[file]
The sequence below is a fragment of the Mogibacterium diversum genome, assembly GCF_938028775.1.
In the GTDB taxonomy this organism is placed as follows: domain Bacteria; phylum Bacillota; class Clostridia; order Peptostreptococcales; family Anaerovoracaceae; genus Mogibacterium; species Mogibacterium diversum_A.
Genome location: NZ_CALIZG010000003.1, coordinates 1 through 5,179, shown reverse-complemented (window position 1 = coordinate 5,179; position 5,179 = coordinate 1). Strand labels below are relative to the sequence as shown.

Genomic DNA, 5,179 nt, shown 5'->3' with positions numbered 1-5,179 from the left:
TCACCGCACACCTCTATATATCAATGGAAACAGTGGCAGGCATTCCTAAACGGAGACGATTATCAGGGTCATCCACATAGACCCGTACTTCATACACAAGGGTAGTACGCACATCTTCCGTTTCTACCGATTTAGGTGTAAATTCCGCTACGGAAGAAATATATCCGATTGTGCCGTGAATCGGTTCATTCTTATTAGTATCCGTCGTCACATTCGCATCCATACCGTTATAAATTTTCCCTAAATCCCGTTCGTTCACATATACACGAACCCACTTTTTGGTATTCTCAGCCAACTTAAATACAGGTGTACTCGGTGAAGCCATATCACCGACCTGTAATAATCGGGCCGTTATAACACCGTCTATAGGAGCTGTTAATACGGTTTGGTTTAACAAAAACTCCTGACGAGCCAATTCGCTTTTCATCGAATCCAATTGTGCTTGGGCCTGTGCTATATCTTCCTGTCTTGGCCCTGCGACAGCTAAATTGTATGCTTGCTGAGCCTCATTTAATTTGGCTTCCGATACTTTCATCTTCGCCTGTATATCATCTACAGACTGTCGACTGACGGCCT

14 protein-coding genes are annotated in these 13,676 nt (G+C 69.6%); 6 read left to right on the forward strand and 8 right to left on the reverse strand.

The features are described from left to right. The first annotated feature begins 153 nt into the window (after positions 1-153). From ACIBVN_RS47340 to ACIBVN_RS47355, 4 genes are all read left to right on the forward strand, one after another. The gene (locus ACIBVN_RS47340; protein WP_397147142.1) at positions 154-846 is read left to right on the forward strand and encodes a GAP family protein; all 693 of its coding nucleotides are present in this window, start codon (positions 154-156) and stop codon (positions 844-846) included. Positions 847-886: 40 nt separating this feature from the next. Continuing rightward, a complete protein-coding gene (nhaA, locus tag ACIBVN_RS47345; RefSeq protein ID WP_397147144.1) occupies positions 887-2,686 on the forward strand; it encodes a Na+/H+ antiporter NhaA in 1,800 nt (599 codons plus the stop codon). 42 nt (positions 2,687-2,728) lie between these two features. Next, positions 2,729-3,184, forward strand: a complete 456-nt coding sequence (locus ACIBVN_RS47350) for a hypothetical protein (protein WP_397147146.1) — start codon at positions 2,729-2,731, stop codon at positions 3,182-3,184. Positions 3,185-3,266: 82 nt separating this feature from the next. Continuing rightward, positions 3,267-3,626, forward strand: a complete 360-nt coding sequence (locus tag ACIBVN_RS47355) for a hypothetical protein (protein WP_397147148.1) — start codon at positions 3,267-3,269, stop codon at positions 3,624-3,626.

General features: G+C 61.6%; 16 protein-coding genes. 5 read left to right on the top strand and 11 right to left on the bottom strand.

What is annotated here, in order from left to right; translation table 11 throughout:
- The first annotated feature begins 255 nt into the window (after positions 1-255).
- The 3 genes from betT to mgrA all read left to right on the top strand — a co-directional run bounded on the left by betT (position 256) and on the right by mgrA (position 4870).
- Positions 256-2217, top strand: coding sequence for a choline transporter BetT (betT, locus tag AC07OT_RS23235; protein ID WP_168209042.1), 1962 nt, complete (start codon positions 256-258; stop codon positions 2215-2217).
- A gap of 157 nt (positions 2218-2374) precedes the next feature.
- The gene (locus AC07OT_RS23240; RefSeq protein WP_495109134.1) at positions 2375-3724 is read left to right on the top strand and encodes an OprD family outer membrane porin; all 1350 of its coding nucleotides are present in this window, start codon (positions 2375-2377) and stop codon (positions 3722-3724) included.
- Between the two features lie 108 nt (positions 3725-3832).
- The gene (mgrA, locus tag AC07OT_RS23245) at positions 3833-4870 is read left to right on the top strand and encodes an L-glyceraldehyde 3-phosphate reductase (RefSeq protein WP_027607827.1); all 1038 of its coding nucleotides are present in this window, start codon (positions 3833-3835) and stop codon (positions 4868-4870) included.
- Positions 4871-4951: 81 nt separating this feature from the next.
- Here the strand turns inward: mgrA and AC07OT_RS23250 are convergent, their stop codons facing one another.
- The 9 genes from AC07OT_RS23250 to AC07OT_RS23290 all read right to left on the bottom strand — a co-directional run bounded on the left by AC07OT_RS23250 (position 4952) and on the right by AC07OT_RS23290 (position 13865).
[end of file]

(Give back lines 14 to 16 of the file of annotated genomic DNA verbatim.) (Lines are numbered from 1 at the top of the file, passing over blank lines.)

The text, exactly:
- The gene (locus AC07OT_RS23240; RefSeq protein WP_495109134.1) at positions 2375-3724 is read left to right on the top strand and encodes an OprD family outer membrane porin; all 1350 of its coding nucleotides are present in this window, start codon (positions 2375-2377) and stop codon (positions 3722-3724) included.
- Between the two features lie 108 nt (positions 3725-3832).
- The gene (mgrA, locus tag AC07OT_RS23245) at positions 3833-4870 is read left to right on the top strand and encodes an L-glyceraldehyde 3-phosphate reductase (RefSeq protein WP_027607827.1); all 1038 of its coding nucleotides are present in this window, start codon (positions 3833-3835) and stop codon (positions 4868-4870) included.